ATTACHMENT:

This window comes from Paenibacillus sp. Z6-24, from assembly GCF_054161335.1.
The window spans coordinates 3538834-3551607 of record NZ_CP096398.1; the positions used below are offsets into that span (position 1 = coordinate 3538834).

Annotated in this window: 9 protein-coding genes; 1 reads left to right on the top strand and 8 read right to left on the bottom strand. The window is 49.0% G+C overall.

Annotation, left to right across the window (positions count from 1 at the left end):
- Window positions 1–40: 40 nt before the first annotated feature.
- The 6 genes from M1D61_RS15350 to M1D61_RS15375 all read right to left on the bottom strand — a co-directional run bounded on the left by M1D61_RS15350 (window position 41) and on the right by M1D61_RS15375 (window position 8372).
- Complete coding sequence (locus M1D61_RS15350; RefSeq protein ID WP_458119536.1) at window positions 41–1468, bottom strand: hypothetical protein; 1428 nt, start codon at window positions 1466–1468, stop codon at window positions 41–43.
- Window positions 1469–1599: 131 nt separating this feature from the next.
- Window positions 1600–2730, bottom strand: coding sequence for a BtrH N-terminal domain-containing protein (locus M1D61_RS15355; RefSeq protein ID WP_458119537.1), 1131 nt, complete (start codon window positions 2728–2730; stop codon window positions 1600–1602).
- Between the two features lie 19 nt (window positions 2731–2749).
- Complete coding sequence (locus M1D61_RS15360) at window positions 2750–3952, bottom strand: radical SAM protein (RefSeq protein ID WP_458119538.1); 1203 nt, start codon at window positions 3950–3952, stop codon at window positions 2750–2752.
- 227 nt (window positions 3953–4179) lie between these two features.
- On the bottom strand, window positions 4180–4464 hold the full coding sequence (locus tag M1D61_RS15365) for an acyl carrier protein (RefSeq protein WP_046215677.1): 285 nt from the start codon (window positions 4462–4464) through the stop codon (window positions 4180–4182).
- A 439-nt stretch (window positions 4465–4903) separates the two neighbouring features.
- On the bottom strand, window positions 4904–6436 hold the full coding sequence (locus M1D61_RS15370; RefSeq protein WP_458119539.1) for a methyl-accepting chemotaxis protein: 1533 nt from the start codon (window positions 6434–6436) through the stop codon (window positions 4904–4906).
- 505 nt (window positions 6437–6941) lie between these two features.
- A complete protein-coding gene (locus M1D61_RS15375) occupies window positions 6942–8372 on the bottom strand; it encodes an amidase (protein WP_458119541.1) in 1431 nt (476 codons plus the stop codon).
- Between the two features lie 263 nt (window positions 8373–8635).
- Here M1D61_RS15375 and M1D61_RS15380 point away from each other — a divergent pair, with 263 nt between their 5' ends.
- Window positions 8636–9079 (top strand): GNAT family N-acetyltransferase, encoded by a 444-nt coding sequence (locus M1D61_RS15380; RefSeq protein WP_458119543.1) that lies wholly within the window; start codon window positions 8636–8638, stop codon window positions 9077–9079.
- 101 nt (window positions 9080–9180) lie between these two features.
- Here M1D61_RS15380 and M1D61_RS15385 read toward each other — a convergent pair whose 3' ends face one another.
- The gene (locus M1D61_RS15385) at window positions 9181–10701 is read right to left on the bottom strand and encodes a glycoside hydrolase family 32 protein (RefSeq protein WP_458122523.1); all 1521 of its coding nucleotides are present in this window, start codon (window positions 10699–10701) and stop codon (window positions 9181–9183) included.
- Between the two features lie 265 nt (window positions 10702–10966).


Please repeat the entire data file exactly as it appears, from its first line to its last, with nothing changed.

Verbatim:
This window comes from Paenibacillus sp. Z6-24, from assembly GCF_054161335.1.
The window spans coordinates 3538834-3551607 of record NZ_CP096398.1; the positions used below are offsets into that span (position 1 = coordinate 3538834).

Annotated in this window: 9 protein-coding genes; 1 reads left to right on the top strand and 8 read right to left on the bottom strand. The window is 49.0% G+C overall.

Annotation, left to right across the window (positions count from 1 at the left end):
- Window positions 1–40: 40 nt before the first annotated feature.
- The 6 genes from M1D61_RS15350 to M1D61_RS15375 all read right to left on the bottom strand — a co-directional run bounded on the left by M1D61_RS15350 (window position 41) and on the right by M1D61_RS15375 (window position 8372).
- Complete coding sequence (locus M1D61_RS15350; RefSeq protein ID WP_458119536.1) at window positions 41–1468, bottom strand: hypothetical protein; 1428 nt, start codon at window positions 1466–1468, stop codon at window positions 41–43.
- Window positions 1469–1599: 131 nt separating this feature from the next.
- Window positions 1600–2730, bottom strand: coding sequence for a BtrH N-terminal domain-containing protein (locus M1D61_RS15355; RefSeq protein ID WP_458119537.1), 1131 nt, complete (start codon window positions 2728–2730; stop codon window positions 1600–1602).
- Between the two features lie 19 nt (window positions 2731–2749).
- Complete coding sequence (locus M1D61_RS15360) at window positions 2750–3952, bottom strand: radical SAM protein (RefSeq protein ID WP_458119538.1); 1203 nt, start codon at window positions 3950–3952, stop codon at window positions 2750–2752.
- 227 nt (window positions 3953–4179) lie between these two features.
- On the bottom strand, window positions 4180–4464 hold the full coding sequence (locus tag M1D61_RS15365) for an acyl carrier protein (RefSeq protein WP_046215677.1): 285 nt from the start codon (window positions 4462–4464) through the stop codon (window positions 4180–4182).
- A 439-nt stretch (window positions 4465–4903) separates the two neighbouring features.
- On the bottom strand, window positions 4904–6436 hold the full coding sequence (locus M1D61_RS15370; RefSeq protein WP_458119539.1) for a methyl-accepting chemotaxis protein: 1533 nt from the start codon (window positions 6434–6436) through the stop codon (window positions 4904–4906).
- 505 nt (window positions 6437–6941) lie between these two features.
- A complete protein-coding gene (locus M1D61_RS15375) occupies window positions 6942–8372 on the bottom strand; it encodes an amidase (protein WP_458119541.1) in 1431 nt (476 codons plus the stop codon).
- Between the two features lie 263 nt (window positions 8373–8635).
- Here M1D61_RS15375 and M1D61_RS15380 point away from each other — a divergent pair, with 263 nt between their 5' ends.
- Window positions 8636–9079 (top strand): GNAT family N-acetyltransferase, encoded by a 444-nt coding sequence (locus M1D61_RS15380; RefSeq protein WP_458119543.1) that lies wholly within the window; start codon window positions 8636–8638, stop codon window positions 9077–9079.
- 101 nt (window positions 9080–9180) lie between these two features.
- Here M1D61_RS15380 and M1D61_RS15385 read toward each other — a convergent pair whose 3' ends face one another.
- The gene (locus M1D61_RS15385) at window positions 9181–10701 is read right to left on the bottom strand and encodes a glycoside hydrolase family 32 protein (RefSeq protein WP_458122523.1); all 1521 of its coding nucleotides are present in this window, start codon (window positions 10699–10701) and stop codon (window positions 9181–9183) included.
- Between the two features lie 265 nt (window positions 10702–10966).